Amsterdam — Iranian-born politician who heads a Dutch group for “ex-Muslims” will get extra protection after he was attacked near his home, a spokesman for the National Co-ordinator for Counterterrorism said today.
The attack on Ehsan Jami caused an outcry in the Netherlands, where a filmmaker critical of Islam was murdered in an Amsterdam street three years ago, and where high-profile lawmakers have faced death threats from Islamist militants.
Mr Jami, 22, was set upon by three assailants of non-Dutch origin at the weekend, the third time he had been attacked, his adviser Afshin Ellian told Dutch media.
“Protective measures will be put in place,” a spokesman for the National Co-ordinator for Counterterrorism (NctB) said.
The Committee for Ex-Muslims, which Mr Jami heads, aims to support former Muslims and lift taboos on domestic violence and violation of rights within Muslim communities.
Similar organisations exist in Britain, Germany and Scandinavia.
Mr Jami, a local politician for the Labour party (PvdA) said he felt “too emotional” to discuss the attack, Dutch media said.
According to Dutch news agency ANP, he recently described the prophet Mohammad in an interview as a “terrible man”.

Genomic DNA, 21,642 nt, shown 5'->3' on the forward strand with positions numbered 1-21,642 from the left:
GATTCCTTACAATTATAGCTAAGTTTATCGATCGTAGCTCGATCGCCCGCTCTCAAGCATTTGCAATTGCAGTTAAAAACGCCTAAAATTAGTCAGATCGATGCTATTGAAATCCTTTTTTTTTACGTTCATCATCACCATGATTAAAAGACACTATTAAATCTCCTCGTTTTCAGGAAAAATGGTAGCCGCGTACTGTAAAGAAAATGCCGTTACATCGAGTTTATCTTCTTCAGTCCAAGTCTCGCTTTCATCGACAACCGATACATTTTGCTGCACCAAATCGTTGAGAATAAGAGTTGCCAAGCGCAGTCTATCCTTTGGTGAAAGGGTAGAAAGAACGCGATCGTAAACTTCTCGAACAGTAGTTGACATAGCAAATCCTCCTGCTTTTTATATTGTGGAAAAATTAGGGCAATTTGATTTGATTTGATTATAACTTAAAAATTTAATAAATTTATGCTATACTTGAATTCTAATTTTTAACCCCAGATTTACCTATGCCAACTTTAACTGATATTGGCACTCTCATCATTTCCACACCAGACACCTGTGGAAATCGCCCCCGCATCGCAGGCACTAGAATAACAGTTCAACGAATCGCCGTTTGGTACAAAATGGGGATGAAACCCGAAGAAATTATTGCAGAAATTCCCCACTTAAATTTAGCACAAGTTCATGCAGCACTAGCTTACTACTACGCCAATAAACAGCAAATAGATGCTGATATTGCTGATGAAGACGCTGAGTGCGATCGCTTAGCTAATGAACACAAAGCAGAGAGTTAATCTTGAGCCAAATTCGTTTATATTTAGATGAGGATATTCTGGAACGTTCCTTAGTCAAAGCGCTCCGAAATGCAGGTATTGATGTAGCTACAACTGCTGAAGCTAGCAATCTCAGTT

Leaving Islam is considered a crime punishable by death in some Muslim-majority countries.
The Netherlands is home to 1 million Muslims among a total population of 16 million.
The murder in November 2004 of filmmaker Theo Van Gogh by a Dutch-Moroccan Muslim militant led to an anti-Muslim backlash and unleashed unprecedented social tensions, although issues of immigration and integration no longer top the political agenda.
Former Dutch lawmaker Ayaan Hirsi Ali also quit the Netherlands for the US after finding the stringent security measures she was forced to live under after receiving death threats unbearable. Somali-born Hirsi Ali collaborated with Van Gogh on a film accusing Islam of repressing women.
We appreciate your support
One way in which you can support us — at no additional cost to you — is by shopping at Amazon.com.
Our website includes affiliate links, which means we get a small commission — at no additional cost to you — for each qualifying purpose. For instance, as an Amazon Associate Religion News Blog earns from qualifying purchases. That is one reason why we can provide this service free of charge.